September 12, 2017

“Barry Goldwater wants to take your Social Security away”



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In 1964 Barry Goldwater was the Republican Party's nominee for president. He was running against one of the most ruthless and dishonest politicians of his time, so naturally, in a country that cherishes honor, character, and honesty, Goldwater lost.

One of the reasons that he lost was that his opponent and his opponent's surrogates repeatedly told the American people that the Arizona senator wanted to take away their Social Security. This was a threat that struck terror in the hearts even of those of the so-called Greatest Generation. It was so successful a lie, that it was repeated over and over in countless later campaigns, nearly always distorting the positions of other candidates, and in some cases putting an end to their political aspirations. According to Democrats, the one thing you could count on Republicans to do was to end Social Security.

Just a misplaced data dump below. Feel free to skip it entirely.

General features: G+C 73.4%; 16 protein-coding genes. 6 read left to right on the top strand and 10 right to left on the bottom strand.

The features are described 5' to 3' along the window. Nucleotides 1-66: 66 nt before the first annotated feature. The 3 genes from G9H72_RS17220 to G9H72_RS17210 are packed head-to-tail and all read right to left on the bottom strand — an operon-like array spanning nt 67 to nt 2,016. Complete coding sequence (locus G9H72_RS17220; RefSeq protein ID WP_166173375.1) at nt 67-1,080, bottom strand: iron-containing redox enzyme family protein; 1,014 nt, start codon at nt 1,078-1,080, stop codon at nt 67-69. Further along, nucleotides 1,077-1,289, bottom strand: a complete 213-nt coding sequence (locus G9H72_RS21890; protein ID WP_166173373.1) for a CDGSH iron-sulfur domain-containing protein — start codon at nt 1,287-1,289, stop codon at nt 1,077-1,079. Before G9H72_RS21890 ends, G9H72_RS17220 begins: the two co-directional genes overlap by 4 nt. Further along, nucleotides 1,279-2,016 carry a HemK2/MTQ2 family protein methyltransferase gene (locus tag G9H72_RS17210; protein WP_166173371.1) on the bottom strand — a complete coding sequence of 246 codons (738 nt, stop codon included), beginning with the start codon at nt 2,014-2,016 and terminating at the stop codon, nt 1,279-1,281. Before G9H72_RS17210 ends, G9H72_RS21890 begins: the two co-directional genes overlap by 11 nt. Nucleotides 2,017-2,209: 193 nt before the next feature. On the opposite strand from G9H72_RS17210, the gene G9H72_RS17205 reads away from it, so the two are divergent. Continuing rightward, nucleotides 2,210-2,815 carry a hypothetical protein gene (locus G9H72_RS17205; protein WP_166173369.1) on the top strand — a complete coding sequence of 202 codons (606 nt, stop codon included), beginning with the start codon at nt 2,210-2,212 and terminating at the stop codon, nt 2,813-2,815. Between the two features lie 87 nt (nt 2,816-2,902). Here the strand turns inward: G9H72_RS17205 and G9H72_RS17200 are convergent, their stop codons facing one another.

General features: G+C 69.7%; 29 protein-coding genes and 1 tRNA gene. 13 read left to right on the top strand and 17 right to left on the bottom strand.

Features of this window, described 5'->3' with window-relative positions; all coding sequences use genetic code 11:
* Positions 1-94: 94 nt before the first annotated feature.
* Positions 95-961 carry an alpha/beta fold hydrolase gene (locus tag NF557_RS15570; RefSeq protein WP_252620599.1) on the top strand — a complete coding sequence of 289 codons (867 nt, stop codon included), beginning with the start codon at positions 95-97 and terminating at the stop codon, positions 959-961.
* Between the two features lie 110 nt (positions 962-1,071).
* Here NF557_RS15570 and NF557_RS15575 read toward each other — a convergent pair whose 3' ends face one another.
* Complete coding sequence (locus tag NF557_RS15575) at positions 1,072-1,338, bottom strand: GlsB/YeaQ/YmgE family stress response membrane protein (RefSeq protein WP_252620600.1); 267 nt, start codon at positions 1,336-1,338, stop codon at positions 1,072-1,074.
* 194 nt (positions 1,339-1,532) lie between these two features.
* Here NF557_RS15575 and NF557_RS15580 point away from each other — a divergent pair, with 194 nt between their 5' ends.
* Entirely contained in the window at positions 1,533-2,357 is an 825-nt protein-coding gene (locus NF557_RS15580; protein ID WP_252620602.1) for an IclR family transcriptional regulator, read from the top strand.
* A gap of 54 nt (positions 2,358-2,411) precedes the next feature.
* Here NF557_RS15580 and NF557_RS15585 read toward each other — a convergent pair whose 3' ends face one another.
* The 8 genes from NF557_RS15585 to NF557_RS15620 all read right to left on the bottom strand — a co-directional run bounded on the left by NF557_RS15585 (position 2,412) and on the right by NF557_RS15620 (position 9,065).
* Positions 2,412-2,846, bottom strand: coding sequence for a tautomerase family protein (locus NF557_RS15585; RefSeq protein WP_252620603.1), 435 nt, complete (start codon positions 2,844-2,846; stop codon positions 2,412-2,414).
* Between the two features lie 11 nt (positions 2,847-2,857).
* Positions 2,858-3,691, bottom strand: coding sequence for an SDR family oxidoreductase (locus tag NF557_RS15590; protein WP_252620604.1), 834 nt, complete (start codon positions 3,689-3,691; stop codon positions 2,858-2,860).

In my circles and family at the time, our response was, "We should be so lucky." In fact we knew that Goldwater would not end Social Security. In the first place, he couldn't even if he wanted to. Social Security exists by act of Congress. The president can do all sorts of things, but he cannot repeal an act of Congress, at least not legally.

In the second place, Goldwater said repeatedly that he did not want to repeal Social Security. In August 1964, no less an authority than the New York Times reported that he favored "strengthening" Social Security. A campaign brochure said that he wanted "to see every participant receive all the benefits [the] system provides," and that he believed that Social Security had "a vital and legitimate supporting role."